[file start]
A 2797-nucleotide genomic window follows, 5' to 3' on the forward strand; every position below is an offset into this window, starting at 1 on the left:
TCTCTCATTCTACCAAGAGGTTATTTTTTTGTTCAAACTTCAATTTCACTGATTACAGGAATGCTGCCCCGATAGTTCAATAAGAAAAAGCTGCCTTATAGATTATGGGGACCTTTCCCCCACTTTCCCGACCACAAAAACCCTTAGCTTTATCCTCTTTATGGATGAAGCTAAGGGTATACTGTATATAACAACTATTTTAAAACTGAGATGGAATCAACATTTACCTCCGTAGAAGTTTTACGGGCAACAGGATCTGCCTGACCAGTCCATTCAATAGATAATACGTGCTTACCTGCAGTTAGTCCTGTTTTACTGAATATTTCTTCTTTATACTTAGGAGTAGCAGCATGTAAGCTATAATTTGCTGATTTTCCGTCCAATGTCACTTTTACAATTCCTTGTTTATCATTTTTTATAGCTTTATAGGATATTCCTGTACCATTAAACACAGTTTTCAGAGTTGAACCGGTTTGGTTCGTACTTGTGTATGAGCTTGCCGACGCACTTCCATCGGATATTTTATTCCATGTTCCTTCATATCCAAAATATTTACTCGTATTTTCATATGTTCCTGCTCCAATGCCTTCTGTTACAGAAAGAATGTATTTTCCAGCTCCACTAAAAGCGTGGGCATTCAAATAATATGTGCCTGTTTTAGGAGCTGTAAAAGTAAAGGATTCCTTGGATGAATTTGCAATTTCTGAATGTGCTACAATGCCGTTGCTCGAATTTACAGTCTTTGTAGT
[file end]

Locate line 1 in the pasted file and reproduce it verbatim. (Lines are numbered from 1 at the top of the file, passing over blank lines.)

A 2797-nucleotide genomic window follows, 5' to 3' on the forward strand; every position below is an offset into this window, starting at 1 on the left: